AAS 207th Meeting, 8-12 January 2006
Session 179 Evolution of Galaxies, and Galaxies Surveys at Low Redshift
Poster, Thursday, 9:20am-4:00pm, January 12, 2006, Exhibit Hall

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[179.05] Anomalously Blue Ellipticals in the Sloan Survey

M. N. Fanelli (TCU), P. M. Marcum (TCU & NASA HQ), C. Mitchell (UNT)

Recently, we identified two extremely isolated early-type galaxies with unusually blue optical colors (Marcum etal, AJ 127, 3213), indicating current or recent massive star formation. Merger-induced star formation is the most likely mechanism for the odd photometric properties of these systems, yet, interestingly, they do not show the strong morphological scars (tidal tails, shells) generally attributed to merger activity. We concluded that these systems are late stage mergers, in which those morphological scars have largely dissipated, but photometric anomalies remain.

In a separate investigation, we are exploring the properties of a large sample of luminous blue compact galaxies (Fanelli etal, 2004), many of which exhibit blue colors and an elliptical-like morphology. While the luminous blue compacts exist in a variety of environments, both samples may represent the same phenomena – the assembly of a spheroidal stellar system from the merger of multiple smaller gas-rich systems.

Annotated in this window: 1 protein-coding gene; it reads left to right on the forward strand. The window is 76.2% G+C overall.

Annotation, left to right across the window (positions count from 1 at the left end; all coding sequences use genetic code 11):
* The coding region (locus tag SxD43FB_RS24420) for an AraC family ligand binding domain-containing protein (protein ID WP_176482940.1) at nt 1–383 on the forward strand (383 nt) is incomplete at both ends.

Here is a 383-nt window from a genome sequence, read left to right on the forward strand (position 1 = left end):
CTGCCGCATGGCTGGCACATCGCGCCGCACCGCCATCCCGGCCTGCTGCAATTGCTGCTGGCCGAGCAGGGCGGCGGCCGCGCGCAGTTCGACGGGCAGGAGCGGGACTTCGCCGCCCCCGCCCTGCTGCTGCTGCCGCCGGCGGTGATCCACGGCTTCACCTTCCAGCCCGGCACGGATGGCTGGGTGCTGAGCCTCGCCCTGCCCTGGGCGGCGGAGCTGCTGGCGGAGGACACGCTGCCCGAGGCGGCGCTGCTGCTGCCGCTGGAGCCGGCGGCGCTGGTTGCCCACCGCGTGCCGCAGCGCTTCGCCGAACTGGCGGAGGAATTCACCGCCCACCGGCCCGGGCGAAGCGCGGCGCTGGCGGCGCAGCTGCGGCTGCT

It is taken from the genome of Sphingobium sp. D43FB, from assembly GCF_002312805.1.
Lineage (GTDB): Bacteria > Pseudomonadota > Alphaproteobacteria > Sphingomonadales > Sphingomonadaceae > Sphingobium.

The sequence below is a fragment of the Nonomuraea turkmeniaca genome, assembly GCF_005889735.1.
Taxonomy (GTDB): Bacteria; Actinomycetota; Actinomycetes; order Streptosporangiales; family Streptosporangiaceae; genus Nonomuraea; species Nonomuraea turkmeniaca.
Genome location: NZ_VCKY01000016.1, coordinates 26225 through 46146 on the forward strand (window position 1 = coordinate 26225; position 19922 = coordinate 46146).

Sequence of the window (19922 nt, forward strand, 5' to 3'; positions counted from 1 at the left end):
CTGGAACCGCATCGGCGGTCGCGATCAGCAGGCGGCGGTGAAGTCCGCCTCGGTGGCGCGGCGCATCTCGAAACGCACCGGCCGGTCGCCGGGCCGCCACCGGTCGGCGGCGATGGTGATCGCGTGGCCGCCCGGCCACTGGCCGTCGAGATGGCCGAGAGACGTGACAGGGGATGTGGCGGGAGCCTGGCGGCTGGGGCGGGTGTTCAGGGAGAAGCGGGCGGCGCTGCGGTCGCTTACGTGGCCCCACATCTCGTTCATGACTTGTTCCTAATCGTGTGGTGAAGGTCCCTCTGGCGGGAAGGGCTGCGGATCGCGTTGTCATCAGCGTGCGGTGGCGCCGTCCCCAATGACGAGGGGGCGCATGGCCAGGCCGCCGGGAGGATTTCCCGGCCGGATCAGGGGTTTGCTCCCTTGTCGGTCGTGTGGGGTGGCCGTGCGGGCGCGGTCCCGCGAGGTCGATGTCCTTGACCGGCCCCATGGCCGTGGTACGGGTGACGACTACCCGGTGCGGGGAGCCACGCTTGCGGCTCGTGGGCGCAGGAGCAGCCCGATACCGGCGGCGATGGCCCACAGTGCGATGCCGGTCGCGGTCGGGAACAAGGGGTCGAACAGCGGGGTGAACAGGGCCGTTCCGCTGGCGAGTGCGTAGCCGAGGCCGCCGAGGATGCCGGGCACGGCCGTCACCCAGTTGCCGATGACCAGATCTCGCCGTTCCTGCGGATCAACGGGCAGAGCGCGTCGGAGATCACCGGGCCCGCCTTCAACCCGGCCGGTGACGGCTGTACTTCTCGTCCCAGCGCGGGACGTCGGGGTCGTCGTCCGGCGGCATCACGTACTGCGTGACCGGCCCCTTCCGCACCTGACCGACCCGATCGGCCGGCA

To further explore the evolutionary paths which lead to isolated early-type galaxies, we are “mining” the Sloan Digital Sky Survey for anomalously blue ellipticals. These systems exhibit blue colors within the Sloan bands, and also show radial light profiles largely consistent with an r(1/4) law. We will present and describe representative objects. The importance of identifying local universe analogues to distant young galaxies comes from the ability to explore these systems at many wavelengths with excellent spatial and spectral resolution, in contrast to high-redshift systems. The latter are faint and subtend a few arcseconds, requiring substantial integration times with 4-10m class telescopes. This research was supported by NASA ADP grant NNG05GC53G, and the Texas Advanced Research Program.

The author(s) of this abstract have provided an email address for comments about the abstract: m.fanelli@tcu.edu

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